Simon Cowell, one of the biggest names in the music industry, recently shared his devastating health problems that have been plaguing him in secret.
The sixty-three year old got candid about his struggles.
Now, Cowell is a well-known personality in the entertainment sector who is renowned for his razor-sharp wit and no-nonsense demeanour. He originally became recognised as a judge on talent competition shows like American Idol and The X Factor. Cowell became a divisive yet respected presence on his shows thanks to his direct and frequently critical remarks.
In addition to serving as a judge, he is a successful record executive who has helped begin the careers of numerous musicians. Because of his influence on pop culture and talent-spotting prowess, Cowell is a well-known pretty much worldwide.
Fans have recently expressed concern for the celebrity, though, as he has undergone some physical changes that have caused some to claim they can no longer recognise him. Some have even gone as far to say that they are “alarmed” by his new look that he debuted in a video.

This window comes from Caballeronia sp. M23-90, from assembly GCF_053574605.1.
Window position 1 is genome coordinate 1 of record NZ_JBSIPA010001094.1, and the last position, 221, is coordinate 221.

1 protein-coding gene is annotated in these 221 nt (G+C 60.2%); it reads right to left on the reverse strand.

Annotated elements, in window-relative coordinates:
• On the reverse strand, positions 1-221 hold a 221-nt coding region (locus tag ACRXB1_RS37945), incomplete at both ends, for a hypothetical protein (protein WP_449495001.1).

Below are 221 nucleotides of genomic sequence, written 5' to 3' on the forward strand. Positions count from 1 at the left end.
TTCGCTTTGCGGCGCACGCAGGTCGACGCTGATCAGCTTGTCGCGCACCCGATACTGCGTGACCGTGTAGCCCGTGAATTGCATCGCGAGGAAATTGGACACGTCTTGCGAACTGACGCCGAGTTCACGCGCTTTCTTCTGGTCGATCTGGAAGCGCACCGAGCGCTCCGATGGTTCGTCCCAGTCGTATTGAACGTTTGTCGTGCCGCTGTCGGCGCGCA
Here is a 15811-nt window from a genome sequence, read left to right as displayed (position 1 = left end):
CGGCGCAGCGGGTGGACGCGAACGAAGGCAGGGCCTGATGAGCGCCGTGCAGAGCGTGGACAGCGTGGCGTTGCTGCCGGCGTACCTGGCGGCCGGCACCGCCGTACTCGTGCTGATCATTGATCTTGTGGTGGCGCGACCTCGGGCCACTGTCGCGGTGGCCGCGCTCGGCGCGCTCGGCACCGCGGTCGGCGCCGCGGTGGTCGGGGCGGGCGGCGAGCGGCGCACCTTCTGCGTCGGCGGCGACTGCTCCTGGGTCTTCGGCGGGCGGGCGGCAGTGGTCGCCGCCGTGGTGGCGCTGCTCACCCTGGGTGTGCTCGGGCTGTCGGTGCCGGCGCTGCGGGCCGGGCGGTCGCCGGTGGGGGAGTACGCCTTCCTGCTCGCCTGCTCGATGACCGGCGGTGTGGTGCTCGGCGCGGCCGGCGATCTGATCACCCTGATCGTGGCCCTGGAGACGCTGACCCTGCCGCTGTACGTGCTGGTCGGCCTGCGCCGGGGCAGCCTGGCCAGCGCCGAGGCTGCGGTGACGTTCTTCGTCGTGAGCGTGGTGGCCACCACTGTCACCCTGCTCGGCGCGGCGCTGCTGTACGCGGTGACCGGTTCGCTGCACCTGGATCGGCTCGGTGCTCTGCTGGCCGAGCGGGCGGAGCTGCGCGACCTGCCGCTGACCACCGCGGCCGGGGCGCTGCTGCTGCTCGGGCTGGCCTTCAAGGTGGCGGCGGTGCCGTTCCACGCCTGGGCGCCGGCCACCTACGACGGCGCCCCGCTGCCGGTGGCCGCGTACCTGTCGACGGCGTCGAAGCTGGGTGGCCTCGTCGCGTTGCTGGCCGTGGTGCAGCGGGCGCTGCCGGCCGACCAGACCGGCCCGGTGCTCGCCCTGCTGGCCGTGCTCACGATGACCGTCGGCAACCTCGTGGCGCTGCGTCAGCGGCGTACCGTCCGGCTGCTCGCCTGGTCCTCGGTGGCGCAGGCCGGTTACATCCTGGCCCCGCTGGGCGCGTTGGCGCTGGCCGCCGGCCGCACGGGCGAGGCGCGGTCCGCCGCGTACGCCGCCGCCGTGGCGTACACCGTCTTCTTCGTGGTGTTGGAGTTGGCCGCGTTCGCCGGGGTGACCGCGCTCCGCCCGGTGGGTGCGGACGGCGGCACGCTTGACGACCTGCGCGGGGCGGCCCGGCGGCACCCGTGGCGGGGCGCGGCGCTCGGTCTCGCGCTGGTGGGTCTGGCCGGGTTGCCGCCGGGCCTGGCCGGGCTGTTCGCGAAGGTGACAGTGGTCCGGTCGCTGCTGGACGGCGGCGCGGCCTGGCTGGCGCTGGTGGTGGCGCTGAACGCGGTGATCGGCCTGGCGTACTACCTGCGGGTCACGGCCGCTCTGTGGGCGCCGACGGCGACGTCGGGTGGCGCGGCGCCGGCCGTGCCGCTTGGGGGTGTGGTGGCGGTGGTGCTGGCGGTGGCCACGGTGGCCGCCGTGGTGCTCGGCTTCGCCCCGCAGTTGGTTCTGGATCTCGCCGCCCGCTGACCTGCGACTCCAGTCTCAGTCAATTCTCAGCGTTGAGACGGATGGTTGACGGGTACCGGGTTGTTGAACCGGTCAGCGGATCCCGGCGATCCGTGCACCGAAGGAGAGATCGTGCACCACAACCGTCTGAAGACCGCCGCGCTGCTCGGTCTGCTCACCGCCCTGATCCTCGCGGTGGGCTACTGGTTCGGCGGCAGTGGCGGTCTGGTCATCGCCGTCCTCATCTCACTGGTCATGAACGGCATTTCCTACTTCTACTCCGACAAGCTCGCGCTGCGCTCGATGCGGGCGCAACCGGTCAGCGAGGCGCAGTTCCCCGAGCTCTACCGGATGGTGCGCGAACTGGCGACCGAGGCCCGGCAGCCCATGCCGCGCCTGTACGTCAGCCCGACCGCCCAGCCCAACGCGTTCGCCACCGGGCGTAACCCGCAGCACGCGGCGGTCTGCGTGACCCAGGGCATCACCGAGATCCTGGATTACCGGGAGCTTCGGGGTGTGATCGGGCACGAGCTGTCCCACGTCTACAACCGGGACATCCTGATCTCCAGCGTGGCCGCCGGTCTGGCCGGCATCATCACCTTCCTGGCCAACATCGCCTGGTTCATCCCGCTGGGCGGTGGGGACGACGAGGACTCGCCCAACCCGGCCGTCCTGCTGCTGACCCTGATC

One fan said: “That doesn’t look like him at all.”
Another commented: “He did have a bad auto accident a few years ago perhaps it is from that accident.”
Cowell broke his back in 2020 after falling off an electric motorcycle, in what was a pretty nasty accident.
However, the star’s latest update has less to do with his physical wellbeing and is more focused on his mental health.
Cowell opened up about his experience with therapy, revealing that he started to see one last year.
“I wish I’d done it twenty years ago because this is a very stressful business,” he shared, as per Mail Online.
He continued: “Having an outlet once a week where you can just talk in what I call a safe space and just talk about how you’re feeling and no-one’s judging you… I would say to anybody, just do it.
“It’s nothing to be ashamed of. It’s like exercising your brain, in the same way you exercise your body.”
The Britain’s Got Talent judge added: “I think it was a very American thing years ago, ‘I’m seeing my therapist’ and as Brits we never quite understood that.
“But, no, these people are really great people and they’re trained and their job is to make you work out what you think is a problem and they tell you it’s not quite the problem you think it is.”
The London native revealed that his obsession with ratings “started to drive [him] nuts.”
“I just look at what we’re making and if I think it’s good, that is enough for me,” he added.
He shared: “Everything’s about perspective. There’s always people who will do better than you and people who may not do as well as you. And you’ve just got to find your balance, where you feel comfortable.”